Modern Arab pop has always been fond of big emotions. Whether it’s a first love or the loss of someone near and dear, you can guarantee each of the major acts have a song for the occasion.
While such pandering to the heart resulted in artists cultivating a dedicated fan base, it has unfortunately left the regional music scene somewhat predictable.
This is why the new single by Lebanese singer and sometimes actress, Carole Samaha, needs to be applauded. Not only does it give the tired industry a shot in the arm, but its subject matter has been a matter of debate in Arabic social media since its recent release.
The reason for the hubbub? Well, Samaha's new song focuses on an aspect of relationships rarely spoken about in the modern Arabic pop song.
Al Moutallaka (The Divorced) looks at life after the honeymoon period and what is left when the emotions have faded.
Terse and definitely not commercial, the track is essentially a spoken word poem that eventually gives away to a rousing chorus.
Supporting the song's arty ambitions is an intimate black and white video, which has Samaha staring at the ocean from her abandoned home. Despite its attempt to provide a warts-and-all portrayal of Samaha (she still looks fabulous) it is the lyrics, written by Lebanese poet and author Ali Mawla, that hit hard.
“I have been sentenced to loneliness and my crime is that I am divorced,” Samaha begins in a tired tone, before going on to describe the whispers of family as a ‘tightening noose’ and that society regards divorcees "as used women.”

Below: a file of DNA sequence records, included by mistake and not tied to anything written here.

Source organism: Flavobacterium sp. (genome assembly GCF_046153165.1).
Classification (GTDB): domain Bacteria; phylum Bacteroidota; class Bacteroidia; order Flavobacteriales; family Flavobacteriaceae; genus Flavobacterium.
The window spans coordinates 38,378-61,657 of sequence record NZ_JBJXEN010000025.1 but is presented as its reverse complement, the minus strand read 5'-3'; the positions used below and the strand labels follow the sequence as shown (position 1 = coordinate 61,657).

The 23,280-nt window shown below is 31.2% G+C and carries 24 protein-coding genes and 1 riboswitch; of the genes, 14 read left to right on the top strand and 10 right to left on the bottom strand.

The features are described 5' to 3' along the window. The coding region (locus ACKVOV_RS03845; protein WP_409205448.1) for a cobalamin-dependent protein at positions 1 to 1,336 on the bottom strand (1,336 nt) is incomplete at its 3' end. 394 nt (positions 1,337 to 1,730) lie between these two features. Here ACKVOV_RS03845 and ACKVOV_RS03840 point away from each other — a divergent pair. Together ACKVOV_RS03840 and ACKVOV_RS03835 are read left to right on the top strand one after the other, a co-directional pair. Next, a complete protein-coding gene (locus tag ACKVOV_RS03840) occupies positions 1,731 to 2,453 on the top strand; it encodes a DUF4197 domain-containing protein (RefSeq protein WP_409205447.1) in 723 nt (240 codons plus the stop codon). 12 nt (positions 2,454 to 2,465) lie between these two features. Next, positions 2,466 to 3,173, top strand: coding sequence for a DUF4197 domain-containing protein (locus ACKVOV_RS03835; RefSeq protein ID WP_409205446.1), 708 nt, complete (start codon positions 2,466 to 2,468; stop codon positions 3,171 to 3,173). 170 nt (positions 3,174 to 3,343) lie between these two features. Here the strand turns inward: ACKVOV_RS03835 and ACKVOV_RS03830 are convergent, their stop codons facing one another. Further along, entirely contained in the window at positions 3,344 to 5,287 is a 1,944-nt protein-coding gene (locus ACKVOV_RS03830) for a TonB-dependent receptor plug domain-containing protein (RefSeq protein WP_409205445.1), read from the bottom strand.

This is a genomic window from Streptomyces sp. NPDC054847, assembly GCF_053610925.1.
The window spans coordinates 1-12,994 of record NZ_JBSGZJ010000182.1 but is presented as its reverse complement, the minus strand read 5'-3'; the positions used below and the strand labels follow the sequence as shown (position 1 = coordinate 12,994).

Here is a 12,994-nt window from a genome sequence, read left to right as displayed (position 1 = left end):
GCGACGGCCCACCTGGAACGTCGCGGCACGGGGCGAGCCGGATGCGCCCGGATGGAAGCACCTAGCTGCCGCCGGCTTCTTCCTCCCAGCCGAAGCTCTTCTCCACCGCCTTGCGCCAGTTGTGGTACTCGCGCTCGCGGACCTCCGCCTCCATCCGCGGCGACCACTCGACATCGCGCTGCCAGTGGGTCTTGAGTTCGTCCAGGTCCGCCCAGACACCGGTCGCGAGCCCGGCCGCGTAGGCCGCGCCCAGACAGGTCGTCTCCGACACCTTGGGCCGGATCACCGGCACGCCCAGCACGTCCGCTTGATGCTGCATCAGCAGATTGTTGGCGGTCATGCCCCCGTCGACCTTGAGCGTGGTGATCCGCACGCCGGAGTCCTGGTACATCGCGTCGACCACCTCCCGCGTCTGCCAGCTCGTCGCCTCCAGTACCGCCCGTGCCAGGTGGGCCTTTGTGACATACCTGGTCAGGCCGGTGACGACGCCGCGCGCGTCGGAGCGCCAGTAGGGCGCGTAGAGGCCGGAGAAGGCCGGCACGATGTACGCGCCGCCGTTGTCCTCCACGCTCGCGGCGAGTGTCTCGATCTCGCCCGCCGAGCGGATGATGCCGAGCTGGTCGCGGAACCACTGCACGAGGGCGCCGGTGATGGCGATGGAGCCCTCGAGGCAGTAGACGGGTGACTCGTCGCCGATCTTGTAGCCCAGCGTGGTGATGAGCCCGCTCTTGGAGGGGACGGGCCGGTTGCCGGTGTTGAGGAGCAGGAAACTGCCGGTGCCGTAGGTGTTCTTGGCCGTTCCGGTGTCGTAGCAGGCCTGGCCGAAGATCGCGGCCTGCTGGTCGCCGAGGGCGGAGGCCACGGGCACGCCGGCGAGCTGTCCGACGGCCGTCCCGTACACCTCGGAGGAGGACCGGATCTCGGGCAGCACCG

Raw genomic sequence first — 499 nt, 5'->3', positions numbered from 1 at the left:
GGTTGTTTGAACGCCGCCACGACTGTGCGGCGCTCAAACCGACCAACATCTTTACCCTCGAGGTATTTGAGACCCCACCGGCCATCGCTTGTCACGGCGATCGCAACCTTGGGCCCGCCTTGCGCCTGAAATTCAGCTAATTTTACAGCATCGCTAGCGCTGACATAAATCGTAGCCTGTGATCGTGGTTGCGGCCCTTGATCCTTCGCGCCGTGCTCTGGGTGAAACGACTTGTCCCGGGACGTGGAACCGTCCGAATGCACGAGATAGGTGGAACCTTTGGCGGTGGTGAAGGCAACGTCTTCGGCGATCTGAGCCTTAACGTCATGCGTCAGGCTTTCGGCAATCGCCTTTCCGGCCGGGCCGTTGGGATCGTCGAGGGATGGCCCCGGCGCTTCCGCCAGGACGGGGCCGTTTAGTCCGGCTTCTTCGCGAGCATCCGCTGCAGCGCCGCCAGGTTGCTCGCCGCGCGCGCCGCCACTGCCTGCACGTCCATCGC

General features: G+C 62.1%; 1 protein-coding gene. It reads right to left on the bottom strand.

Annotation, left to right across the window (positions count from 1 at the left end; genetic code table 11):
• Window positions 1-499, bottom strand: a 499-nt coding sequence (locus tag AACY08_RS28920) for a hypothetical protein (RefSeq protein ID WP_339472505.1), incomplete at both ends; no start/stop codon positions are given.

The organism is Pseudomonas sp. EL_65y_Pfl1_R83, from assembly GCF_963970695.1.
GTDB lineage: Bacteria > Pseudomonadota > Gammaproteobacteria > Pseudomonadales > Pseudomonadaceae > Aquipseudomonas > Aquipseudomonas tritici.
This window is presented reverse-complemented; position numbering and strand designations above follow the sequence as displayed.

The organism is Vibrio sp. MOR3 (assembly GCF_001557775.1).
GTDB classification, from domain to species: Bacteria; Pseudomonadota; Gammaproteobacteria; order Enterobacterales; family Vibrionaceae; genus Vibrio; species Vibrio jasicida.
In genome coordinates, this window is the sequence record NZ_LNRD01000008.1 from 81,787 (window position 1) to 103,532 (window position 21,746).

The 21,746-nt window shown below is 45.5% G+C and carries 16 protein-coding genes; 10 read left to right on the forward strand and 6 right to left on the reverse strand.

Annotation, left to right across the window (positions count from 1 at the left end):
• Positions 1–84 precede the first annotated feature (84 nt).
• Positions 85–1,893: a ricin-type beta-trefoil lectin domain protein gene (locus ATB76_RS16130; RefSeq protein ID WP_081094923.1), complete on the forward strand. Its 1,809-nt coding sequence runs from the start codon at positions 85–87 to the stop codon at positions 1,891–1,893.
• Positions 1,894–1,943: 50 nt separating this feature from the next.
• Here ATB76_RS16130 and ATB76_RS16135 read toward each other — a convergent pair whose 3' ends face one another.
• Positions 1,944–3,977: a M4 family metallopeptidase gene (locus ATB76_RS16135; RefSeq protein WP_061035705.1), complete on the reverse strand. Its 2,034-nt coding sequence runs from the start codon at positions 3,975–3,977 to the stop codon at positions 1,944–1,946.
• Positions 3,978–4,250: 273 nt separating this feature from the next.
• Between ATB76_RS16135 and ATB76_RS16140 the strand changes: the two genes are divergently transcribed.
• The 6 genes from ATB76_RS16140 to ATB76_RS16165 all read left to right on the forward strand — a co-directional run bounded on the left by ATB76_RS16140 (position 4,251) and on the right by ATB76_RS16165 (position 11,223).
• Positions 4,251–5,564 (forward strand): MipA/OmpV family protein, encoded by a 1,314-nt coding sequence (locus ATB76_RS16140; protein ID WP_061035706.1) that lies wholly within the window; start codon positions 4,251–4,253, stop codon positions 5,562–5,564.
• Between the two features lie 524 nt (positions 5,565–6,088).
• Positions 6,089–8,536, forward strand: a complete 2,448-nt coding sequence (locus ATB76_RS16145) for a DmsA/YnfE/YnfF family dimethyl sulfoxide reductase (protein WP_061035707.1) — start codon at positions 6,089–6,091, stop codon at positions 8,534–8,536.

Due to its subject matter, and the fact that its sounds markedly different from Samaha's elegant balladry, it was understandable that she performed it for the first time on June 21 as part of the Mawazine Festival in the Moroccan capital of Rabat.
Why divorce is a conversation starter
Speaking to the press hours before her concert, Samaha – who is married and a mother of one – expressed her satisfaction at the song’s the reaction.
More than the charts, she wanted Al Moutallaka to begin a conversation.
“And that’s because it is something that we rarely talk about,” she says. “The divorced woman is expected to almost disappear from the scene and that is extremely unfair.”
Intriguingly, Samaha, 46, states that she wouldn’t have sung that song if she, herself, had a broken union.
“First of all, may God forbid that from happening, but if I was divorced I wouldn’t put myself in that position,” she says.
“And that is because I don’t want to release a song that makes people feel sorry for me. And also, I am not of the view that an artist should always sing about the things that are happening in their lives. By me singing about things that don’t relate directly to me at present, but which affects many people that we know, is really about me showing empathy for others.”
It is for this reason that Samaha doesn't view Al Moutallaka as a song, but as a "shout" for understanding.
“During my life I have met so many great women that have gone through divorces and they have told me about the way society views them,” she says.